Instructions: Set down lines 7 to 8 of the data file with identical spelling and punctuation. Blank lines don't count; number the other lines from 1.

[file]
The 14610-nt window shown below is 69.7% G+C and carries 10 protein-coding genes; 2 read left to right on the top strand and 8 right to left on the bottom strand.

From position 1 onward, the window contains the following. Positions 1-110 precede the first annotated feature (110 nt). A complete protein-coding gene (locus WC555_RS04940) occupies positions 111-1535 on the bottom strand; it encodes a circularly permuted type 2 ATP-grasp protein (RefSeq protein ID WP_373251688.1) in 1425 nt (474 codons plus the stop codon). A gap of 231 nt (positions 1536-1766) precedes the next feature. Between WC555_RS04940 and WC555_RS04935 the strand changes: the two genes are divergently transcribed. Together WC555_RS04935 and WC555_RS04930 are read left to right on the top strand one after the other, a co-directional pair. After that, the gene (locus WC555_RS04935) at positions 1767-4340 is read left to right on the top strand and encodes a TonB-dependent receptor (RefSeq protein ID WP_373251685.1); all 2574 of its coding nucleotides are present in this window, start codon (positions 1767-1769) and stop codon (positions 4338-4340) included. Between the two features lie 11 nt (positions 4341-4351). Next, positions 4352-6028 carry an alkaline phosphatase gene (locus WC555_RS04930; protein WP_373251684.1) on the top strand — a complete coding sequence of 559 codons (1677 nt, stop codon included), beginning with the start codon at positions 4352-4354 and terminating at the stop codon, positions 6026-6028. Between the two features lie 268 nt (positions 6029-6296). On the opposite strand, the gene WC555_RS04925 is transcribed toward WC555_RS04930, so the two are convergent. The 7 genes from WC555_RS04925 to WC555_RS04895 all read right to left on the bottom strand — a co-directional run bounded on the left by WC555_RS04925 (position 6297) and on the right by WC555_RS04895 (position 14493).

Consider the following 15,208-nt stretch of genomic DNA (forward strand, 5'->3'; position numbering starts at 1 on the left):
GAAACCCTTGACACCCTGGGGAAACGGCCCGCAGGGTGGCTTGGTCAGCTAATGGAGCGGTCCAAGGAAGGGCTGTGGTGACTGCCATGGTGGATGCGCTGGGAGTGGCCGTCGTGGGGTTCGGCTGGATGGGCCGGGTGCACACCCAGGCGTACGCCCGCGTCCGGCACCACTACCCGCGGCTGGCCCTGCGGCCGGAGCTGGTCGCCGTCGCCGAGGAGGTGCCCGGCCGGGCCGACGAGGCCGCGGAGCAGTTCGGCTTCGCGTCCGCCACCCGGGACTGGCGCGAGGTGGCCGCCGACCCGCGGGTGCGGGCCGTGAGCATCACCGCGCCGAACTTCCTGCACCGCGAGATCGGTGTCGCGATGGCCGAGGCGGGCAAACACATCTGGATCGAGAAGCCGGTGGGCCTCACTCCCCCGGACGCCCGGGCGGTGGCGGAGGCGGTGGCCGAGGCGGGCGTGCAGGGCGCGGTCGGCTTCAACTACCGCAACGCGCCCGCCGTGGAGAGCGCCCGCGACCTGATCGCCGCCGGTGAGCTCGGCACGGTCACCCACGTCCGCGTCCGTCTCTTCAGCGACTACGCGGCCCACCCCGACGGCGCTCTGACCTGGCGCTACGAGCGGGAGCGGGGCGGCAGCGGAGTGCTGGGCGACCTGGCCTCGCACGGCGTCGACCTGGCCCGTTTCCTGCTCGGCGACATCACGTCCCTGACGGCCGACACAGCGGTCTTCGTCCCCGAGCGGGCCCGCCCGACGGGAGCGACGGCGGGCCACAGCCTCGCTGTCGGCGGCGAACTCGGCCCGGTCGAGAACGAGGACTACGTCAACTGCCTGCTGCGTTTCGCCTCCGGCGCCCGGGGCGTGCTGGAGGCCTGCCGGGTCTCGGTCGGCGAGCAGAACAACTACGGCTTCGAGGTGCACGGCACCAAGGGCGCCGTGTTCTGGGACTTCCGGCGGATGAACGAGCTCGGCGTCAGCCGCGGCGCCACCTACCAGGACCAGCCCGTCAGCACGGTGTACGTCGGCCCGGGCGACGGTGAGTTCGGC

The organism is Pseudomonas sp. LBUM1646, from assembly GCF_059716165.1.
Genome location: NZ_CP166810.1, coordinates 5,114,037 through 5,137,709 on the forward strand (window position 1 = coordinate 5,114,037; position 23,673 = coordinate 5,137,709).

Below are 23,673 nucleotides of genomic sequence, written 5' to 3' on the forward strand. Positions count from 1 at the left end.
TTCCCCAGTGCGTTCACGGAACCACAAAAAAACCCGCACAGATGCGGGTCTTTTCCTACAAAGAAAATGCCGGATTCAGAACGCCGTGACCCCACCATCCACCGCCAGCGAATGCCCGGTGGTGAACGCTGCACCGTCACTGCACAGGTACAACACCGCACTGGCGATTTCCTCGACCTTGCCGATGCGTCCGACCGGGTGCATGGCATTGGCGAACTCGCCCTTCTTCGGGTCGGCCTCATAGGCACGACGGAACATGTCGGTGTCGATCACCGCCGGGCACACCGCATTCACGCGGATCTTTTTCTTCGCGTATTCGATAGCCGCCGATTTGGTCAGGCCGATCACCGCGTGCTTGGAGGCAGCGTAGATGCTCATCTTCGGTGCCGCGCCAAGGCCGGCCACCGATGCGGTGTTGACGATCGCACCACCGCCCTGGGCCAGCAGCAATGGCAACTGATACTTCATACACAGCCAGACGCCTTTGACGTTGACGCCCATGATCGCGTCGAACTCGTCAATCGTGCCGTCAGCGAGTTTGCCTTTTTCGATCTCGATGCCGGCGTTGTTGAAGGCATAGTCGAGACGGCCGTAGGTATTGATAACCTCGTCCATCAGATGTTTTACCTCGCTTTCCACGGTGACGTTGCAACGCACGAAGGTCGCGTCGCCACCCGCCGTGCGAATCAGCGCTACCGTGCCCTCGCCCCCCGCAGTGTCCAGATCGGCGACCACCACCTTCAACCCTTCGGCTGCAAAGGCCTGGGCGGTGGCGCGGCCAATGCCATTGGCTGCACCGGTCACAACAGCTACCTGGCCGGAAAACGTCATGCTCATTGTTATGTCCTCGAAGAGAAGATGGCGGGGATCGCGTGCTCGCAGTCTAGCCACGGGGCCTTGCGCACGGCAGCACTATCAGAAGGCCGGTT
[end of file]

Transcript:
Below are 23,673 nucleotides of genomic sequence, written 5' to 3' on the forward strand. Positions count from 1 at the left end.
TTCCCCAGTGCGTTCACGGAACCACAAAAAAACCCGCACAGATGCGGGTCTTTTCCTACAAAGAAAATGCCGGATTCAGAACGCCGTGACCCCACCATCCACCGCCAGCGAATGCCCGGTGGTGAACGCTGCACCGTCACTGCACAGGTACAACACCGCACTGGCGATTTCCTCGACCTTGCCGATGCGTCCGACCGGGTGCATGGCATTGGCGAACTCGCCCTTCTTCGGGTCGGCCTCATAGGCACGACGGAACATGTCGGTGTCGATCACCGCCGGGCACACCGCATTCACGCGGATCTTTTTCTTCGCGTATTCGATAGCCGCCGATTTGGTCAGGCCGATCACCGCGTGCTTGGAGGCAGCGTAGATGCTCATCTTCGGTGCCGCGCCAAGGCCGGCCACCGATGCGGTGTTGACGATCGCACCACCGCCCTGGGCCAGCAGCAATGGCAACTGATACTTCATACACAGCCAGACGCCTTTGACGTTGACGCCCATGATCGCGTCGAACTCGTCAATCGTGCCGTCAGCGAGTTTGCCTTTTTCGATCTCGATGCCGGCGTTGTTGAAGGCATAGTCGAGACGGCCGTAGGTATTGATAACCTCGTCCATCAGATGTTTTACCTCGCTTTCCACGGTGACGTTGCAACGCACGAAGGTCGCGTCGCCACCCGCCGTGCGAATCAGCGCTACCGTGCCCTCGCCCCCCGCAGTGTCCAGATCGGCGACCACCACCTTCAACCCTTCGGCTGCAAAGGCCTGGGCGGTGGCGCGGCCAATGCCATTGGCTGCACCGGTCACAACAGCTACCTGGCCGGAAAACGTCATGCTCATTGTTATGTCCTCGAAGAGAAGATGGCGGGGATCGCGTGCTCGCAGTCTAGCCACGGGGCCTTGCGCACGGCAGCACTATCAGAAGGCCGGTT